While an international registration requires that you make the application in English, French, or Spanish, a national registration in China requires that the application is written in Chinese.
How should I name my Chinese trademark?
You must choose a Chinese trademark that translates well and sounds good.
Ralph Lauren is a brand that decided to not register a Chinese trademark, which resulted in that the Chinese public came up with a name themselves: San Jiao Ma, which means ‘three-legged horse’.
Once it’s out there, it’s difficult to change.
In total, you have two options to choose from when choosing a trademark in Chinese. If you’re lucky, you might be able to use a combination of the two:
Phonetic translations mean that you compose characters in a way to make the Chinese name sound similar to the English name.
Some foreign companies are lucky when coming up with phonetic names, as the name itself means something positive in the Chinese language.
For example, Coca Cola is translated as ‘Ke Kou Ke Le’, which doesn’t only sound similar to the English name, but also means “Very tasty and happy”.
Many car brands have phonetic translations. This includes Rolls Royce, translated as ‘Láo sī lái sī’, and Ferrari which’s translated as ‘Fǎlālì’.
Other examples include:
Volvo – Wò’ērwò
Benz – Bēnchí
Harley Davidson – Hāléi dàiwéisēn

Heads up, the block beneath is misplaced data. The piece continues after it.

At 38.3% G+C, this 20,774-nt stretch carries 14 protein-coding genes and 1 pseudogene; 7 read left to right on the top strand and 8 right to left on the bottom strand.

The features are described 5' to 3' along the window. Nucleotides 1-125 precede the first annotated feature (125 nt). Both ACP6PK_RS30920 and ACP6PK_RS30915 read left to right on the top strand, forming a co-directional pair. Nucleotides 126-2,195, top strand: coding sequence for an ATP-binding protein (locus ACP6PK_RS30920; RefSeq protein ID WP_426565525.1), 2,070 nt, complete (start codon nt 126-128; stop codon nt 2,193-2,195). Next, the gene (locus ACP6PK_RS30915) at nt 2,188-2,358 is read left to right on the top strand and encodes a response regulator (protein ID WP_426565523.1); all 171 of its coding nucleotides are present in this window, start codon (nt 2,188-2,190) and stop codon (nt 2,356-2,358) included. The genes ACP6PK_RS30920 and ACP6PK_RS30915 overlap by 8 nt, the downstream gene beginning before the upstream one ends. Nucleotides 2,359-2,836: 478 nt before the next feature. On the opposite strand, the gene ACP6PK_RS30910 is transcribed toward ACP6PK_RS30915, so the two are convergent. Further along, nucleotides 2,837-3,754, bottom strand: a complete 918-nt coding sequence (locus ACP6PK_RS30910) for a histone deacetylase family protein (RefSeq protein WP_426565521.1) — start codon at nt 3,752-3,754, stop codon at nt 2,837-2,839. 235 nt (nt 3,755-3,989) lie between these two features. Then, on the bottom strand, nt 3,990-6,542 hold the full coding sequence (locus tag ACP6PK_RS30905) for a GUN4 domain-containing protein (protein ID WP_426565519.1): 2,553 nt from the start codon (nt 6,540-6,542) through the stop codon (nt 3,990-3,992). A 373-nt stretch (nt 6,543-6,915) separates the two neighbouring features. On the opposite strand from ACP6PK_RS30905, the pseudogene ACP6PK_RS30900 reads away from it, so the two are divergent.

Audi – Àodí
Lamborghini – Lánbójīní
Chrysler – Kèláisīlēi
This simply means that you choose a Chinese name that’s corresponding well to your English brand in written text, but not when it’s pronounced, nor does it have an extravagance meaning.
For example, Microsoft is translated into Wei Ruan in China, which simply means: Microsoft. However, it doesn’t bring any attributes to the positive things about the company or have similarities with the pronunciation.
Another example is Apple, which is translated into Pingguo which means ‘apple’ in Chinese.
Be sure to work with a native Chinese speaker who specializes in local marketing or PR. They can help you in the process to come up with a Chinese name that suits your brand.
Are Hong Kong trademarks valid in Mainland China?
Even if the UK transferred Hong Kong’s sovereignty to China in 1997, you can’t use your Chinese trademark in Hong Kong.
The Chinese government claims Hong Kong’s relation with China to be under a “one country, two systems” structure, something that’s applicable for the legal system, also covering trademarks.
It’s also the other way around, which means that Hong Kong trademark registrations are not sufficient to use in mainland China. Instead, you have to make a separate trademark registration in mainland China.
Are US or EU trademarks valid in China?
EU-countries, China, and the United States are all parts of the so-called Madrid Protocol, covered by WIPO (World Intellectual Property Organization).
However, trademarks registered internationally under the Madrid Protocol, are not protected globally. Even if you have a registered trademark in Germany or France, doesn’t mean you’re protected in China.